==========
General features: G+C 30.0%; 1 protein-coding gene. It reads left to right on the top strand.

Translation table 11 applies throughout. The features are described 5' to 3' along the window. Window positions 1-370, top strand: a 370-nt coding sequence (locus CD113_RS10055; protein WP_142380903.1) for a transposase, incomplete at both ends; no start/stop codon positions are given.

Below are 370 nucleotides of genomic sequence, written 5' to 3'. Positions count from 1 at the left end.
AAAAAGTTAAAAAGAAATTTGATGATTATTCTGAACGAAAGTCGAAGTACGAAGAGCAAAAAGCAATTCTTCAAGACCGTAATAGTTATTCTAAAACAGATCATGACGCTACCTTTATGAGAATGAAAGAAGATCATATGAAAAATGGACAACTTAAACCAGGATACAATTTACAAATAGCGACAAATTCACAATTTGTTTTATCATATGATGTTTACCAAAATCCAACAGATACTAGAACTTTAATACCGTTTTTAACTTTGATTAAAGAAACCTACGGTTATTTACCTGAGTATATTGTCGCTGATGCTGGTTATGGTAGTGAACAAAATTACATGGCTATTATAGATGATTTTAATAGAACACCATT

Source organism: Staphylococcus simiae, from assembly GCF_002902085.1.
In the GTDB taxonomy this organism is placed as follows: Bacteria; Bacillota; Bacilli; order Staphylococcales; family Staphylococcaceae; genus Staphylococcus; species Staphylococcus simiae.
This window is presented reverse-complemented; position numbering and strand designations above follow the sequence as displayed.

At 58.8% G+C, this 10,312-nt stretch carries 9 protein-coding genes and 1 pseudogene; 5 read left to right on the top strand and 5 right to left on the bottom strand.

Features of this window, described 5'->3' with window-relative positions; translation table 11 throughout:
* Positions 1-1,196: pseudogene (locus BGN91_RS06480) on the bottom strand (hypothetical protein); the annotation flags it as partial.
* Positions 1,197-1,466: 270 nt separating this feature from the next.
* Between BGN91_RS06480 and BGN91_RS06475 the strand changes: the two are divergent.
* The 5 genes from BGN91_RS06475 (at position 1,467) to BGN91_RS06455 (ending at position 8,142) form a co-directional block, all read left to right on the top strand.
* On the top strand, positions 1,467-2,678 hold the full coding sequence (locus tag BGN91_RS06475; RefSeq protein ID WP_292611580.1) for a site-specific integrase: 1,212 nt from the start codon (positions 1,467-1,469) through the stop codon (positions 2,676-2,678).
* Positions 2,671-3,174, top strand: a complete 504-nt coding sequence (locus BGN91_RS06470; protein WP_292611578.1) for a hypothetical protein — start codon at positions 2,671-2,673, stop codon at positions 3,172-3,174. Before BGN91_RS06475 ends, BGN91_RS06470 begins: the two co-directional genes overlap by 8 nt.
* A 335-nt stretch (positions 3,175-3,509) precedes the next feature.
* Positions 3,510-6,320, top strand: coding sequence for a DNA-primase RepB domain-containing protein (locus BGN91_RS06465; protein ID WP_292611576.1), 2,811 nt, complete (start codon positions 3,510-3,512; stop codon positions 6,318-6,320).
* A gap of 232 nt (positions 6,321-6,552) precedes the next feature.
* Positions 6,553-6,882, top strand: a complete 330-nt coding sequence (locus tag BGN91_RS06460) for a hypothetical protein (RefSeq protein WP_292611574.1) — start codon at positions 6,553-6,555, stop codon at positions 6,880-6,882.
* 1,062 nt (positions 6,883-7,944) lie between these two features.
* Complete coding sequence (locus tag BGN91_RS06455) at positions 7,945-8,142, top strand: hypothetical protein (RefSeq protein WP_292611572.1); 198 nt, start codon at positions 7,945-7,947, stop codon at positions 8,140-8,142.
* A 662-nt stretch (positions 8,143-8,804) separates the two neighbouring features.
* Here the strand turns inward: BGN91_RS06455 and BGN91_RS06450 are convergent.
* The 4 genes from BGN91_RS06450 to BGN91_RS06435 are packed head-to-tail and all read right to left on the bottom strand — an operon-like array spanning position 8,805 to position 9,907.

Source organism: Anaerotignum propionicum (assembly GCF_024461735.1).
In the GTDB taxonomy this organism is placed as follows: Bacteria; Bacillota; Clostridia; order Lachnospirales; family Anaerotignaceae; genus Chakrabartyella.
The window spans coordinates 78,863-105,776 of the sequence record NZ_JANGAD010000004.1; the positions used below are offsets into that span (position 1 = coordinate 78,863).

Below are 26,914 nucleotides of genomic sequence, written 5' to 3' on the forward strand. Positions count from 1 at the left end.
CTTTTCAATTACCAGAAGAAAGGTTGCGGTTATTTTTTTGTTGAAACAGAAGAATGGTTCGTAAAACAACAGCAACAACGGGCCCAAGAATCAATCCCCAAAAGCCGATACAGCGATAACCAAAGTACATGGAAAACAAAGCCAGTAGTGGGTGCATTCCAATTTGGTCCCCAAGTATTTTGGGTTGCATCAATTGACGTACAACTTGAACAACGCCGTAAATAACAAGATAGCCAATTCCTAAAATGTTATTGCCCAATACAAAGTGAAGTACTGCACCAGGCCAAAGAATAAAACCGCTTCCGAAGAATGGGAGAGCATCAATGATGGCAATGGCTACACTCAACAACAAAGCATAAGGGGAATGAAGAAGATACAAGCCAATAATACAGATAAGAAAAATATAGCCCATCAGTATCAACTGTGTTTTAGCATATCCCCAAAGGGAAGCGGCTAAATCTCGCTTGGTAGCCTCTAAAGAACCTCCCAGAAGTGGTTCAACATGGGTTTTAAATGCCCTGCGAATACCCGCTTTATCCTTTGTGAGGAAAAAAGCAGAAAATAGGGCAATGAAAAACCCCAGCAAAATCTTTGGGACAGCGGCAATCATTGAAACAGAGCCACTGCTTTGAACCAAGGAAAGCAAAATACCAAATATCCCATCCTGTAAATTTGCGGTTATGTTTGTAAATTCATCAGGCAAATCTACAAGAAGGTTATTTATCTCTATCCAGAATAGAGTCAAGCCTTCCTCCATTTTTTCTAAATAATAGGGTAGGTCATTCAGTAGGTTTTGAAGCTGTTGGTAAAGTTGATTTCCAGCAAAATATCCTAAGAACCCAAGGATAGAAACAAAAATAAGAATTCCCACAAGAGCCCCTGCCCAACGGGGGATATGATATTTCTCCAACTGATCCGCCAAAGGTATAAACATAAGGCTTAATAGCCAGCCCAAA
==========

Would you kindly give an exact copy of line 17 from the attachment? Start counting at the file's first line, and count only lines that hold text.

* Positions 3,510-6,320, top strand: coding sequence for a DNA-primase RepB domain-containing protein (locus BGN91_RS06465; protein ID WP_292611576.1), 2,811 nt, complete (start codon positions 3,510-3,512; stop codon positions 6,318-6,320).